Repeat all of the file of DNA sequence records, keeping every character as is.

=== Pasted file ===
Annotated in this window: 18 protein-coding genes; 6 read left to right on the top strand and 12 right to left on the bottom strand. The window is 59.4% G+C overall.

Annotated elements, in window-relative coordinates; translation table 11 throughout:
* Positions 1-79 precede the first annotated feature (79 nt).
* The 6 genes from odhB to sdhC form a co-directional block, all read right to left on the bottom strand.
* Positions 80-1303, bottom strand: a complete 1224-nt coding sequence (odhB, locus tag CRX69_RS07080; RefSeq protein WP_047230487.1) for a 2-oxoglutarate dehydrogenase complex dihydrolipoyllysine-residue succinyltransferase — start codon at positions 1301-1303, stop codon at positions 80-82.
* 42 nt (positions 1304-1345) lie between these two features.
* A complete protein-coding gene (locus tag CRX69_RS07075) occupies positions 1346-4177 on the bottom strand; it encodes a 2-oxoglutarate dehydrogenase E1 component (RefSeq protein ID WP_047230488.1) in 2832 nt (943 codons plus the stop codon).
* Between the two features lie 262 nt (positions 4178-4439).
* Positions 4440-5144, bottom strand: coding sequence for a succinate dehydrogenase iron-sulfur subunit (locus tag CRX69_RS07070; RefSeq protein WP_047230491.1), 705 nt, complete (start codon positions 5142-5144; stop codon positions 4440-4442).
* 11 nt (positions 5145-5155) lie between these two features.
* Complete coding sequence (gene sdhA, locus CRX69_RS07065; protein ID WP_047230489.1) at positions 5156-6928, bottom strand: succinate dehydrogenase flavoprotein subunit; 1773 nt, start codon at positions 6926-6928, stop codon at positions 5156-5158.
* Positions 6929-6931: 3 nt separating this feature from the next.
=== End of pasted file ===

Annotated in this window: 18 protein-coding genes; 6 read left to right on the top strand and 12 right to left on the bottom strand. The window is 59.4% G+C overall.

Annotated elements, in window-relative coordinates; translation table 11 throughout:
* Positions 1-79 precede the first annotated feature (79 nt).
* The 6 genes from odhB to sdhC form a co-directional block, all read right to left on the bottom strand.
* Positions 80-1303, bottom strand: a complete 1224-nt coding sequence (odhB, locus tag CRX69_RS07080; RefSeq protein WP_047230487.1) for a 2-oxoglutarate dehydrogenase complex dihydrolipoyllysine-residue succinyltransferase — start codon at positions 1301-1303, stop codon at positions 80-82.
* 42 nt (positions 1304-1345) lie between these two features.
* A complete protein-coding gene (locus tag CRX69_RS07075) occupies positions 1346-4177 on the bottom strand; it encodes a 2-oxoglutarate dehydrogenase E1 component (RefSeq protein ID WP_047230488.1) in 2832 nt (943 codons plus the stop codon).
* Between the two features lie 262 nt (positions 4178-4439).
* Positions 4440-5144, bottom strand: coding sequence for a succinate dehydrogenase iron-sulfur subunit (locus tag CRX69_RS07070; RefSeq protein WP_047230491.1), 705 nt, complete (start codon positions 5142-5144; stop codon positions 4440-4442).
* 11 nt (positions 5145-5155) lie between these two features.
* Complete coding sequence (gene sdhA, locus CRX69_RS07065; protein ID WP_047230489.1) at positions 5156-6928, bottom strand: succinate dehydrogenase flavoprotein subunit; 1773 nt, start codon at positions 6926-6928, stop codon at positions 5156-5158.
* Positions 6929-6931: 3 nt separating this feature from the next.